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Thursday Evening Classics
Composer Capsules for September / October 2006

Presented by Steve Petke

September 14

Johann Michael Haydn
Birth: September 14, 1737 in Rohrau, Austria
Death: August 10, 1806 in Salzburg, Austria
  Largely overshadowed by his older brother Franz Joseph, Michael Haydn was a prolific composer who was much admired. He influenced both Mozart and Schubert, and he was the teacher of such notable composers as Carl Maria von Weber and Anton Diabelli. Haydn was an extremely versatile composer who wrote in both the "stile antico" and in more modern styles. Although he wrote a great deal of secular music for use at court, Haydn's greatest contribution was to sacred music. Michael left home around 1745 to attend the choir school at St. Stephen's Cathedral in Vienna, where he received instruction in general subjects, singing, keyboard and violin. It was at St. Stephen's that Haydn gained a reputation for his remarkably clear and beautiful voice, as well as for its extremely wide range of three octaves. In 1757 Haydn was appointed Kapellmeister to the Bishop of Grosswardein in Hungary. He served the Bishop until 1763, when he accepted the position of court musician and Konzertmeister to Archbishop Sigismund Schrettenbach of Salzburg, who was renowned as a generous patron of the arts. This appointment put Haydn in a position to have a profound impact on the young Mozart, who spent his formative years in Salzburg. It was also through this appointment that Haydn met the woman he would marry, Maria Magdalena Lipp, a singer in the archbishop's court and daughter of the court organist Ignaz Lipp. Haydn was appointed as first organist at the Dreifaltigkeitskirche in 1777. During the last years of his life, Haydn was frequently ill. He died in 1806 and was buried at St. Peter's in Salzburg, where, in 1821, his friends erected a memorial in his honor.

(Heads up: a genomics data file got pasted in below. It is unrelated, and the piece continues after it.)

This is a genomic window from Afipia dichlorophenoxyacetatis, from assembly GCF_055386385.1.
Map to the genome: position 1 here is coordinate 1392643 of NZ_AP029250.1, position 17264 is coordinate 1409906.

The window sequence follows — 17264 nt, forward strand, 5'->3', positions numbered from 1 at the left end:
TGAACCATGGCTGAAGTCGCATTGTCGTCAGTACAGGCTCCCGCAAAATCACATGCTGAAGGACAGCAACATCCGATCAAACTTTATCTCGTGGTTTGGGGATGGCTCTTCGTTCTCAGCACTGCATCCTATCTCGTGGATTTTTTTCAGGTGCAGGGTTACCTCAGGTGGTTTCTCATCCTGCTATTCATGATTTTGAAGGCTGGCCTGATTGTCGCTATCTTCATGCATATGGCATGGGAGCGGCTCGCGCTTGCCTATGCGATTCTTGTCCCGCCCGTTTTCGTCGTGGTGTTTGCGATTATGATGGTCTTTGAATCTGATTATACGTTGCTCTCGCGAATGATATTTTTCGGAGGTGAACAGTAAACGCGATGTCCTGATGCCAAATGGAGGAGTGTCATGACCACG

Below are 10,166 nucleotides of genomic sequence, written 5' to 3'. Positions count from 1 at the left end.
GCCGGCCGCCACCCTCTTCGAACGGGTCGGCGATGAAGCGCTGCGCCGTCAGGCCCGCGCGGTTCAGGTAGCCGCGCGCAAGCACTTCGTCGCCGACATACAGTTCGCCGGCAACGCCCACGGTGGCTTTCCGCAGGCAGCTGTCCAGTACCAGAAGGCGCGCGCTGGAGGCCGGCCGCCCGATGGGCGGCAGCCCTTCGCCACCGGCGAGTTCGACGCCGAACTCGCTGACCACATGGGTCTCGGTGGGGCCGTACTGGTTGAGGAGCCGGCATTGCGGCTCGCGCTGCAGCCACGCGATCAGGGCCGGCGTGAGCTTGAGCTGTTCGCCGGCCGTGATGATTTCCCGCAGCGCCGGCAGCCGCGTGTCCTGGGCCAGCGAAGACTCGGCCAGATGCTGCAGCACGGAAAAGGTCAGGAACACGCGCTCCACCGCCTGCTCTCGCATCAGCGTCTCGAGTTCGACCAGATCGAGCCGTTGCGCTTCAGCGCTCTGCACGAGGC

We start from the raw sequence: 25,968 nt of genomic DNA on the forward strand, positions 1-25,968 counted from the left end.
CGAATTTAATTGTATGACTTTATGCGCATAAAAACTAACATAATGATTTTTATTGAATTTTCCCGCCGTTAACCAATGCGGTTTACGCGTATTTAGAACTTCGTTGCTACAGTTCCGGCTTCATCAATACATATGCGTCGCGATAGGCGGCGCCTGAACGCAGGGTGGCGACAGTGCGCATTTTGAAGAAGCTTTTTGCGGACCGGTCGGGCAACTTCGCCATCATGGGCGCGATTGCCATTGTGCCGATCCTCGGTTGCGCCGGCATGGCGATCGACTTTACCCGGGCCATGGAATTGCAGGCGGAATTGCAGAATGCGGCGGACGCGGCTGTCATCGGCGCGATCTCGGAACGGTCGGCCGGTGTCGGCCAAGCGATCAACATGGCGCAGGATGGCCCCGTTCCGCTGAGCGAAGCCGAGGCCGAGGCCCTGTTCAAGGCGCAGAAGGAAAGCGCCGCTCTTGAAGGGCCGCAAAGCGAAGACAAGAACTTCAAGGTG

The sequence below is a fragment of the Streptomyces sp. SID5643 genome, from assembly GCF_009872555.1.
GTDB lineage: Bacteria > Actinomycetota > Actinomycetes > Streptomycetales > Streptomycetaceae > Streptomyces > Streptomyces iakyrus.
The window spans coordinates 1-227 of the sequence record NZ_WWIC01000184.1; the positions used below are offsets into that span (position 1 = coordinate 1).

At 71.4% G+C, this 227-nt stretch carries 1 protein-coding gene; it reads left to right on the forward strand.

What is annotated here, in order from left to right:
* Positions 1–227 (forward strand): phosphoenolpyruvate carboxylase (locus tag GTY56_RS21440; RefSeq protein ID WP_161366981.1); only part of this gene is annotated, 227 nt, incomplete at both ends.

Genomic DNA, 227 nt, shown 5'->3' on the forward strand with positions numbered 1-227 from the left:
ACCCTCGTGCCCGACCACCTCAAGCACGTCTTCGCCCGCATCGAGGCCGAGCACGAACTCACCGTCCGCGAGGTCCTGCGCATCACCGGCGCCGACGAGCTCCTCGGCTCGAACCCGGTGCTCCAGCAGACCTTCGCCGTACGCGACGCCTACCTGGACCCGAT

Luigi Cherubini
Birth: September 14, 1760 in Florence, Italy
Death: March 15, 1842 in Paris, France